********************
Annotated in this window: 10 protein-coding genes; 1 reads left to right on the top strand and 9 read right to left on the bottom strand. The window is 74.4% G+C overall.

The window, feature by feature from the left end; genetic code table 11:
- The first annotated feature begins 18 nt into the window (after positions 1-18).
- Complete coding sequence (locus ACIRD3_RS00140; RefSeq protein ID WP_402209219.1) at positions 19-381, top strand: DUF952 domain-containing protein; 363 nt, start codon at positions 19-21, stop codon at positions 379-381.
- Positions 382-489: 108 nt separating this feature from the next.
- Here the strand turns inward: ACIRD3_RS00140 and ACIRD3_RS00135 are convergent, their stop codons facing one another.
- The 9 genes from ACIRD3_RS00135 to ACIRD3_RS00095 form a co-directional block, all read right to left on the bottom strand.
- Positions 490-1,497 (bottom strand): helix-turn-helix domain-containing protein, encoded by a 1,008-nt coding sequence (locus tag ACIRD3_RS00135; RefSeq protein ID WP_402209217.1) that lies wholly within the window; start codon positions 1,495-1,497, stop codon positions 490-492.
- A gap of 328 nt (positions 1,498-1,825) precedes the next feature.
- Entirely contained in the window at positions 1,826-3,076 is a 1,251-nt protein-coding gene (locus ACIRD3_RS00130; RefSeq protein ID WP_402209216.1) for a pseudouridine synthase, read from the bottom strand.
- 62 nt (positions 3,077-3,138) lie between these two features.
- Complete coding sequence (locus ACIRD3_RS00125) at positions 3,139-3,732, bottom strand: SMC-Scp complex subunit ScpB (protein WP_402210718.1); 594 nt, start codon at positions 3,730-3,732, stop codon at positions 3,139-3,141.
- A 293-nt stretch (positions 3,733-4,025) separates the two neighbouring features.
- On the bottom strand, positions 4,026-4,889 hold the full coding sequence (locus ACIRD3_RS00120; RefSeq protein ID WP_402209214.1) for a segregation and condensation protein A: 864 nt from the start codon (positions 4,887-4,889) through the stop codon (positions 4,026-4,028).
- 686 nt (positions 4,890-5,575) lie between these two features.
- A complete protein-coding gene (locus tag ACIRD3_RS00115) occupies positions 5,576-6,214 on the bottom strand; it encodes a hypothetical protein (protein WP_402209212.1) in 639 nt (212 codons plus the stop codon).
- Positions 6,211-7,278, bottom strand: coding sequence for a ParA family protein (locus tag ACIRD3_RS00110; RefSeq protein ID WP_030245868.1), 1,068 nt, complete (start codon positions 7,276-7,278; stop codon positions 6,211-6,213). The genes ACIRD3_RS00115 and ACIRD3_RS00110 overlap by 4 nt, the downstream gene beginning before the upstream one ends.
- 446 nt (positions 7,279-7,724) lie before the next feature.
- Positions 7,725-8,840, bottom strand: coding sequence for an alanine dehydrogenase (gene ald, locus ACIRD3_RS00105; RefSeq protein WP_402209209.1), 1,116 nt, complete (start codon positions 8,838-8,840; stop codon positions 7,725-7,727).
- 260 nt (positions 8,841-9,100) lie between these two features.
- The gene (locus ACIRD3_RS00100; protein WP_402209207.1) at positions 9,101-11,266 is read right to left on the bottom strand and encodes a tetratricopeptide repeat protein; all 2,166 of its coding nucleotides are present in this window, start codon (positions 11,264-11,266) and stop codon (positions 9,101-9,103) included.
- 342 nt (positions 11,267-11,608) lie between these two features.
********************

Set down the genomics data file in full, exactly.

Annotated in this window: 10 protein-coding genes; 1 reads left to right on the top strand and 9 read right to left on the bottom strand. The window is 74.4% G+C overall.

The window, feature by feature from the left end; genetic code table 11:
- The first annotated feature begins 18 nt into the window (after positions 1-18).
- Complete coding sequence (locus ACIRD3_RS00140; RefSeq protein ID WP_402209219.1) at positions 19-381, top strand: DUF952 domain-containing protein; 363 nt, start codon at positions 19-21, stop codon at positions 379-381.
- Positions 382-489: 108 nt separating this feature from the next.
- Here the strand turns inward: ACIRD3_RS00140 and ACIRD3_RS00135 are convergent, their stop codons facing one another.
- The 9 genes from ACIRD3_RS00135 to ACIRD3_RS00095 form a co-directional block, all read right to left on the bottom strand.
- Positions 490-1,497 (bottom strand): helix-turn-helix domain-containing protein, encoded by a 1,008-nt coding sequence (locus tag ACIRD3_RS00135; RefSeq protein ID WP_402209217.1) that lies wholly within the window; start codon positions 1,495-1,497, stop codon positions 490-492.
- A gap of 328 nt (positions 1,498-1,825) precedes the next feature.
- Entirely contained in the window at positions 1,826-3,076 is a 1,251-nt protein-coding gene (locus ACIRD3_RS00130; RefSeq protein ID WP_402209216.1) for a pseudouridine synthase, read from the bottom strand.
- 62 nt (positions 3,077-3,138) lie between these two features.
- Complete coding sequence (locus ACIRD3_RS00125) at positions 3,139-3,732, bottom strand: SMC-Scp complex subunit ScpB (protein WP_402210718.1); 594 nt, start codon at positions 3,730-3,732, stop codon at positions 3,139-3,141.
- A 293-nt stretch (positions 3,733-4,025) separates the two neighbouring features.
- On the bottom strand, positions 4,026-4,889 hold the full coding sequence (locus ACIRD3_RS00120; RefSeq protein ID WP_402209214.1) for a segregation and condensation protein A: 864 nt from the start codon (positions 4,887-4,889) through the stop codon (positions 4,026-4,028).
- 686 nt (positions 4,890-5,575) lie between these two features.
- A complete protein-coding gene (locus tag ACIRD3_RS00115) occupies positions 5,576-6,214 on the bottom strand; it encodes a hypothetical protein (protein WP_402209212.1) in 639 nt (212 codons plus the stop codon).
- Positions 6,211-7,278, bottom strand: coding sequence for a ParA family protein (locus tag ACIRD3_RS00110; RefSeq protein ID WP_030245868.1), 1,068 nt, complete (start codon positions 7,276-7,278; stop codon positions 6,211-6,213). The genes ACIRD3_RS00115 and ACIRD3_RS00110 overlap by 4 nt, the downstream gene beginning before the upstream one ends.
- 446 nt (positions 7,279-7,724) lie before the next feature.
- Positions 7,725-8,840, bottom strand: coding sequence for an alanine dehydrogenase (gene ald, locus ACIRD3_RS00105; RefSeq protein WP_402209209.1), 1,116 nt, complete (start codon positions 8,838-8,840; stop codon positions 7,725-7,727).
- 260 nt (positions 8,841-9,100) lie between these two features.
- The gene (locus ACIRD3_RS00100; protein WP_402209207.1) at positions 9,101-11,266 is read right to left on the bottom strand and encodes a tetratricopeptide repeat protein; all 2,166 of its coding nucleotides are present in this window, start codon (positions 11,264-11,266) and stop codon (positions 9,101-9,103) included.
- 342 nt (positions 11,267-11,608) lie between these two features.